Roosevelt historian David Woolner shines a light on today’s issues with lessons from the past.
Amid much fanfare, the 112th Congress convened for the first time last week. In his opening address, the new Speaker of the House, Republican John Boehner, urged his colleagues to move forward "humble in our demeanor, steady in our principles, and dedicated to proving worthy of the trust and confidence that has been placed in us." Reaching out to both sides of the aisle, he also observed that if the newly elected members of the House "brace ourselves to do our duty, and to do what we say we are going to do, there is no telling what together we can accomplish for the good of this great and honorable nation."
In the wake of the first midterm elections of the Obama presidency, it will be interesting to compare the 112th Congress's legislative accomplishments to those of the Congress that FDR inherited in the wake of the 1934 midterm elections. Like today, the 74th Congress convened at a time when the nation was in the midst of a continuing economic crisis and faced numerous threats abroad. Unlike today, however, the prevailing political philosophy of the 74th Congress -- and a good share of the public -- was vastly different. In 1935, thanks in large part to FDR's rhetorical skills and leadership, the people's faith in government as the protector of the common good was at one of its highest points in our history. United by a sense of common purpose and steadfast in the belief that government should act as the primary guarantor of social and economic justice, the 74th Congress gave us such landmark legislation as the Social Security Act, which not only provided old-age pensions and support for children and the handicapped, but also the established our country's first nationwide system of unemployment insurance. The same Congress also passed the National Labor Relations Act, which sought to stabilize labor relations and bolster unions' security. It guaranteed the right of workers to join unions and created the National Labor Relations Board, a three-member federal review board responsible for determining which unions would represent workers in specific industries or factories and for guarding against unfair labor practices by employers, employees, or unions themselves.
The 74th Congress also passed many other important bills. It passed the Soil Conservation Act, which encouraged farmers to adopt more environmentally friendly practices in an effort to save one of nation's most precious natural resources -- its soil. The Rural Electrification Act brought the revolutionary benefits of electricity to the 9 out of ten farmers who did not have it when FDR took office. The Commodities Exchange Act established federal regulation of all commodities and futures trading activities and required all options to be traded on organized exchanges. The Public Utility Act facilitated the regulation of electric utilities. The Flood Control Act of 1936 committed the federal government to the protection of people and property on over 100 million acres of land through the US Army Corps of Engineers. And it passed the 1935 and 1936 neutrality laws, as well as five other significant pieces of legislation.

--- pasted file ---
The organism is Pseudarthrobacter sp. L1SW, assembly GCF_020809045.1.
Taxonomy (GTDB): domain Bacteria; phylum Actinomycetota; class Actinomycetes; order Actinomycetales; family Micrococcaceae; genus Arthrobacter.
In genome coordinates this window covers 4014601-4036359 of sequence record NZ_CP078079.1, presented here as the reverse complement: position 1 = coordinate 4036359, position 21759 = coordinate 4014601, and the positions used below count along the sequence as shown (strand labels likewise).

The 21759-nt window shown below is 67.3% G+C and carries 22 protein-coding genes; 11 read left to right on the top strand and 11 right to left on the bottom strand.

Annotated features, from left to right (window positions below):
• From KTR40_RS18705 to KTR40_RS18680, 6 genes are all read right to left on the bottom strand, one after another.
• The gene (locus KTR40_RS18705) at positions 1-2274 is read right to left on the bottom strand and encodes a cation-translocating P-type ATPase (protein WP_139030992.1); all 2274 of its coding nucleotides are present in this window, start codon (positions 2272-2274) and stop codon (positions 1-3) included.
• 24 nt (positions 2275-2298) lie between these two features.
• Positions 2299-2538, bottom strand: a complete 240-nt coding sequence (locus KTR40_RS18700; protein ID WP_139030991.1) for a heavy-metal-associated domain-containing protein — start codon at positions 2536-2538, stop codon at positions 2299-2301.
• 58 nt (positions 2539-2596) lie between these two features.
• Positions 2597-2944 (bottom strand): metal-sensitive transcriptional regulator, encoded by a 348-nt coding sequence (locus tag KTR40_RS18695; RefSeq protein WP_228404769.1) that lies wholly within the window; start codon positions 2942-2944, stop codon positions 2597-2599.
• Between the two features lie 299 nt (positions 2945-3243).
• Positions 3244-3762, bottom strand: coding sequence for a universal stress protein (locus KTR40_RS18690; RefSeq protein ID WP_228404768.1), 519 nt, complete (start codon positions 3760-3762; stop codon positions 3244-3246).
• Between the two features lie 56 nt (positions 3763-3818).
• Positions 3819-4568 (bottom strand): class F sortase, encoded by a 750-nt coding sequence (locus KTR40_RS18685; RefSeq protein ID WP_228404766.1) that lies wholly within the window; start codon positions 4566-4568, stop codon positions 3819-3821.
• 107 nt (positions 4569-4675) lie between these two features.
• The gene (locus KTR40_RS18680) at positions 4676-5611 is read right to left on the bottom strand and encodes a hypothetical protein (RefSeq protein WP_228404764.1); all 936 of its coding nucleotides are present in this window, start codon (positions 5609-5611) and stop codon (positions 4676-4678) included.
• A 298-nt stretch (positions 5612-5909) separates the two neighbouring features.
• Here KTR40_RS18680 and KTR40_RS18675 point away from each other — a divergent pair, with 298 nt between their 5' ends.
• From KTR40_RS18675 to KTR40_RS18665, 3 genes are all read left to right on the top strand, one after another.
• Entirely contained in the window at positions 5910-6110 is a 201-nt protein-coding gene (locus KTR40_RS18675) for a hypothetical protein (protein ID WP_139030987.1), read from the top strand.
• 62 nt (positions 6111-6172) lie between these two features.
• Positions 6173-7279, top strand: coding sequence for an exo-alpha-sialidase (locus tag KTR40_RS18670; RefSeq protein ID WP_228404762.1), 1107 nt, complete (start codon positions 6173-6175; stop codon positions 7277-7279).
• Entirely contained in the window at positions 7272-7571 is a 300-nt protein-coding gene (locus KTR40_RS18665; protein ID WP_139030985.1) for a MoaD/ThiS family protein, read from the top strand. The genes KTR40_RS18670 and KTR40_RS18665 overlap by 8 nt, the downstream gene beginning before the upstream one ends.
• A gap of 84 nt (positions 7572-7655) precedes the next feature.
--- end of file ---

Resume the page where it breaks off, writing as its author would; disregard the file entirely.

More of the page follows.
As even this brief summary of the work of the 74th Congress shows, under FDR's leadership these and other New Deal measures dramatically expanded the scope of the federal government's responsibilities in American life. Where Washington had previously been only a distant regulator of economic and social affairs, it was now the government's responsibility to maintain economic prosperity, mitigate the worst effects of unfettered capitalism, spread industrial and agricultural development to impoverished regions of the nation, guarantee workers' right to choose their unions, protect the bargaining rights of those unions, and conserve and develop the nation's vast natural and artistic resources.
Contrary to some critics' views, the New Deal was not intended to radically change the foundations of American capitalism. Rather, it revised that system in order to save it. Moreover, it did so not by abandoning government, but by strengthening it. For as FDR and the 74th Congress well understood, they had inherited a nation that was dominated by the forces of wealth and privilege. As a consequence, and as FDR once remarked, "[f]or too many of us the political equality we once had won was meaningless in the face of economic inequality. A small group had concentrated into their own hands an almost complete control over other people's property, other people's money, other people's labor -- other people's lives." "Against economic tyranny such as this," he went on, "the American citizen could appeal only to the organized power of government."
A good share of the 112th Congress, particularly under the Republican leadership in the House, appears determined to take the country in the opposite direction. They would prefer to let market forces, rather than the "organized power of government," determine the social and economic fate of the nation. It is too early to tell whether their determination to reduce its role will succeed or whether the impact of these conservative forces on future generations of Americans will be as large as that of the 74th Congress. Over the course of its two-year tenure, that Congress passed a number of legislative initiatives that still benefit us today.
David Woolner is a Senior Fellow and Hyde Park Resident Historian for the Roosevelt Institute.